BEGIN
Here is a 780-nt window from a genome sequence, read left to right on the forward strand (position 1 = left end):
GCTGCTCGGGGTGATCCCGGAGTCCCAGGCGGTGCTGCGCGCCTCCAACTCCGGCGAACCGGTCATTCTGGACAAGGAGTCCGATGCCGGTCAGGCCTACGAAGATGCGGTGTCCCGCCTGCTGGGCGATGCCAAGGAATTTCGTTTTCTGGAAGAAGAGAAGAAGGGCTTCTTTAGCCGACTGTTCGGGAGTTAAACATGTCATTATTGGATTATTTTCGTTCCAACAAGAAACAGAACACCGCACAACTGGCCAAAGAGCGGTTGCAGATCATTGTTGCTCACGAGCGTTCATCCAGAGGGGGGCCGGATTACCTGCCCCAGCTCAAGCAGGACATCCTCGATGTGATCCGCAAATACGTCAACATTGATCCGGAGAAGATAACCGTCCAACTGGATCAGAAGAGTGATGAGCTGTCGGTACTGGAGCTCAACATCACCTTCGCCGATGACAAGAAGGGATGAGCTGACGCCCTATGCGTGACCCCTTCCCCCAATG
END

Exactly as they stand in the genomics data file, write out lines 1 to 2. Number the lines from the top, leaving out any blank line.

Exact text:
Here is a 780-nt window from a genome sequence, read left to right on the forward strand (position 1 = left end):
GCTGCTCGGGGTGATCCCGGAGTCCCAGGCGGTGCTGCGCGCCTCCAACTCCGGCGAACCGGTCATTCTGGACAAGGAGTCCGATGCCGGTCAGGCCTACGAAGATGCGGTGTCCCGCCTGCTGGGCGATGCCAAGGAATTTCGTTTTCTGGAAGAAGAGAAGAAGGGCTTCTTTAGCCGACTGTTCGGGAGTTAAACATGTCATTATTGGATTATTTTCGTTCCAACAAGAAACAGAACACCGCACAACTGGCCAAAGAGCGGTTGCAGATCATTGTTGCTCACGAGCGTTCATCCAGAGGGGGGCCGGATTACCTGCCCCAGCTCAAGCAGGACATCCTCGATGTGATCCGCAAATACGTCAACATTGATCCGGAGAAGATAACCGTCCAACTGGATCAGAAGAGTGATGAGCTGTCGGTACTGGAGCTCAACATCACCTTCGCCGATGACAAGAAGGGATGAGCTGACGCCCTATGCGTGACCCCTTCCCCCAATG